The gasbags are making hay of the fact that the Obama 2012 budget doesn’t address what they refer to as entitlements. But that’s not entirely true. There are some health care-related cost savings in the budget proposal, though they are minor and go mainly toward paying for a fix in Medicare reimbursement rates. And there’s a kind of statement of principles on Social Security early in the document. Here it is in its entirety:
The President believes that we should come together now, in bipartisan fashion, to strengthen Social Security for the future. He calls on the Congress to follow the example of great leaders in the past – such as Speaker Thomas P. O’Neill Jr. and President Ronald Reagan — and work in a bipartisan fashion to strengthen Social Security for years to come. Guiding the Administration in these talks will be the President’s six principles for reform:
1. Any reform should strengthen Social Security for future generations and restore long-term solvency.
2. The Administration will oppose any measures that privatize or weaken the Social Security system.
3. While all measures to strengthen solvency should be on the table, the Administration will not accept an approach that slashes benefits for future generations.
4. No current beneficiaries should see their basic benefits reduced.
5. Reform should strengthen retirement security for the most vulnerable, including low-income seniors.
6. Reform should maintain robust disability and survivors’ benefits.
I think Chris Bowers looks at this exactly right. The only reform that the White House really takes off the table is privatization. He doesn’t want to reduce benefits for current beneficiaries, but doesn’t want to slash benefits for future generations. That’s a key shift in language there. The President doesn’t define “slash,” and presumably anything that gets negotiated will be described after the fact as necessary to saving the program without “slashing” those benefits. There’s also a nod to strengthening retirement security for low-income individuals and maintaining disability and survivors’ benefits.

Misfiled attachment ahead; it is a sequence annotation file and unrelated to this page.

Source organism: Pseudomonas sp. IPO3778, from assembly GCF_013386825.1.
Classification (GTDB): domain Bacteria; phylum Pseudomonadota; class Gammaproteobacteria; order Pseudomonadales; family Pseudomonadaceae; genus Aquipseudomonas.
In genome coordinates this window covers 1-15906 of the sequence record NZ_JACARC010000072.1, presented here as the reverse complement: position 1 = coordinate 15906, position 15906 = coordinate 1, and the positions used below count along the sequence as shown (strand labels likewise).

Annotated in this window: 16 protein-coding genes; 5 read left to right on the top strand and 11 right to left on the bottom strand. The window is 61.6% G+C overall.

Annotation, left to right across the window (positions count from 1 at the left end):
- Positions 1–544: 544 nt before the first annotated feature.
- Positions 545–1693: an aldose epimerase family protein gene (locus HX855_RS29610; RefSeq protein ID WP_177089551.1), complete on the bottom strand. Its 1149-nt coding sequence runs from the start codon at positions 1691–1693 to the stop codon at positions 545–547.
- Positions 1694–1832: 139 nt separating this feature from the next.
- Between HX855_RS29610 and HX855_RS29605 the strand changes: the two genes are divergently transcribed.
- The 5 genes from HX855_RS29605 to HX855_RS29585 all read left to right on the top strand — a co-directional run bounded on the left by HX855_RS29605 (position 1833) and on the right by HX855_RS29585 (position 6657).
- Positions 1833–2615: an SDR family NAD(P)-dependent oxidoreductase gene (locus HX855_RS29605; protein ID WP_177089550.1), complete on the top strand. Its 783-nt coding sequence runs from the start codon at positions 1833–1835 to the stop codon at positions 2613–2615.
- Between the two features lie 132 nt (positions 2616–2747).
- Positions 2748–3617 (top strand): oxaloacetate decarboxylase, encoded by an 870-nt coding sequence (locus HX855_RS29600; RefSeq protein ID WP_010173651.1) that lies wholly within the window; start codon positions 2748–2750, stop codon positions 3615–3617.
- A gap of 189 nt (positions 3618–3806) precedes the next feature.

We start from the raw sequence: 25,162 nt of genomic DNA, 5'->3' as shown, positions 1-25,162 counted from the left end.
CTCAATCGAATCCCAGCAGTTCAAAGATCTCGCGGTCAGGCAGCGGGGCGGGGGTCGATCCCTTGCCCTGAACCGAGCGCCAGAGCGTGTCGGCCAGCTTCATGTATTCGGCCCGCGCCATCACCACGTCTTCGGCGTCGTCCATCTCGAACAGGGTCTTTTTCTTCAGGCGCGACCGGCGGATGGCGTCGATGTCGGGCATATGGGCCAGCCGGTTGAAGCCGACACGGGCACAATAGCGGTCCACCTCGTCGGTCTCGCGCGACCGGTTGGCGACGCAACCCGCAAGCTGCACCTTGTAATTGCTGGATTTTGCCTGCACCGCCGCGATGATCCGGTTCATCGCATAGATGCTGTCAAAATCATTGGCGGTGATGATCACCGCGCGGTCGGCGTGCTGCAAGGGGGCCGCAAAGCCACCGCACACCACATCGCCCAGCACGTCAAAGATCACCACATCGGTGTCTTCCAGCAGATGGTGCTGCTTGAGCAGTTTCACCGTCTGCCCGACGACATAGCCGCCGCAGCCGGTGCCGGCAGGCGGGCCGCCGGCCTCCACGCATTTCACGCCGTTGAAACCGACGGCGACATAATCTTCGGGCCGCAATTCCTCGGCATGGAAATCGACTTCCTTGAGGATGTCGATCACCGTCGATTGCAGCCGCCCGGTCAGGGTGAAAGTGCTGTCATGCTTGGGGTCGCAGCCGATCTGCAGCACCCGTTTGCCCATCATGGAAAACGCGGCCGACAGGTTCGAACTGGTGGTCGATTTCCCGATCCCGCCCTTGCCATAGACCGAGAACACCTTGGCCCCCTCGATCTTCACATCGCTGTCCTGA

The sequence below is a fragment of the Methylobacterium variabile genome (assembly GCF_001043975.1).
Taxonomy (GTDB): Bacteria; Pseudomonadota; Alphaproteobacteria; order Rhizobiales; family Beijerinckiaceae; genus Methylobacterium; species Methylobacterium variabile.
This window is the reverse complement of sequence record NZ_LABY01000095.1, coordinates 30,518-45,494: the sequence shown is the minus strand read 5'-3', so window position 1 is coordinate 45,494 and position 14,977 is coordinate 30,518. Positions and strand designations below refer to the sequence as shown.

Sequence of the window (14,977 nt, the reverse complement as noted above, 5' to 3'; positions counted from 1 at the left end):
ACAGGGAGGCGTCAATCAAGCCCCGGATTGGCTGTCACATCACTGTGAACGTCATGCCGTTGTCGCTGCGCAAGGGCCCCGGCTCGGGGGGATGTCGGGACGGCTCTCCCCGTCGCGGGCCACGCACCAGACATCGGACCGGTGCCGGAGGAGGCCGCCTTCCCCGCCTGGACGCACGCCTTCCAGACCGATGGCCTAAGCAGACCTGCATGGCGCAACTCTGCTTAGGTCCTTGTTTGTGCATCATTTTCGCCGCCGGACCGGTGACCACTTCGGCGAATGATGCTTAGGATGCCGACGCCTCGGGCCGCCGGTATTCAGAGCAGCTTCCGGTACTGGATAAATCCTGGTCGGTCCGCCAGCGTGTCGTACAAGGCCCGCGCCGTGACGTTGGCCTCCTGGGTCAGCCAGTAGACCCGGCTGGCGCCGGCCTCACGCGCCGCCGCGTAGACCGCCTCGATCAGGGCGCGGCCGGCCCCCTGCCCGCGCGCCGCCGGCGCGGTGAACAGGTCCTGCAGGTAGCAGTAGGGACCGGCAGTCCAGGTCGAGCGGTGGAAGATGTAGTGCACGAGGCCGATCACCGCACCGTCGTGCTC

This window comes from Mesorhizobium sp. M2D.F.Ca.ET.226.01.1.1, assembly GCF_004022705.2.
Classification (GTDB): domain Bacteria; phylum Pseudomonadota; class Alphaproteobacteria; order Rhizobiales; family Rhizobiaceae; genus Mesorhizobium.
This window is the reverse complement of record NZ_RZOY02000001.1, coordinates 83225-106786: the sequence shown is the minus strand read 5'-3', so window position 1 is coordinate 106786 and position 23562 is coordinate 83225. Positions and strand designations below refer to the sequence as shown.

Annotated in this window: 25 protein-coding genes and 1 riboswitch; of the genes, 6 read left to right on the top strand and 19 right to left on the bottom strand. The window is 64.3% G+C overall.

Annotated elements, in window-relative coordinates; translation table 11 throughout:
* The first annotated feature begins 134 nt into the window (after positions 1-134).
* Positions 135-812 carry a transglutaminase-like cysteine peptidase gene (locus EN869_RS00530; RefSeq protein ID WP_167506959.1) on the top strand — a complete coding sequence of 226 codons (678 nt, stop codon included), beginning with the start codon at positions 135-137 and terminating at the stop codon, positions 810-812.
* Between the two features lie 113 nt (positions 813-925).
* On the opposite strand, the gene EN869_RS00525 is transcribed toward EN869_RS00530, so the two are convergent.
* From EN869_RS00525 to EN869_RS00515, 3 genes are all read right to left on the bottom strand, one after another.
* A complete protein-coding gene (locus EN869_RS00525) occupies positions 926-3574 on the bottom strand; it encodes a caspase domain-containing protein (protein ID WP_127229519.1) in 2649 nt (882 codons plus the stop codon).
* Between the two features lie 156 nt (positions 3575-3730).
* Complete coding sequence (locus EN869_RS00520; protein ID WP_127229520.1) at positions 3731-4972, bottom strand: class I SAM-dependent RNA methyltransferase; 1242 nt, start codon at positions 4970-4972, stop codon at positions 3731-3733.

Nothing in this approach deviates from what Erskine Bowles and Alan Simpson recommended on Social Security. They called for raising the retirement age over time; the President may not see that as “slashing” benefits, though they do amount to a reduction over time. Bowles and Simpson included a progressive price indexing component, that raises the benefit for those at low incomes modestly and cutting them for moderate and high incomes. That’s in line with what the White House expresses as principles. I’m sure that the White House would call any deal as simply slowing the growth of Social Security, not a benefit cut.
Furthermore, no deal will be announced unless the Obama administration is behind it. As David Axelrod said to me three weeks ago when I asked him if there was any deal on Social Security President Obama would veto:
“I will say this. I don’t think — there’s not going to be a bipartisan agreement for him to veto. I think if there’s a bipartisan agreement that it’s going to be hammered out around the principles that he articulated last night or it’s probably not going to move forward. Just the nature of the issue.”
As Elizabeth Drew mentioned today, the White House and Republican leaders are still working on that grand bargain. Nothing in this statement of principles would derail that.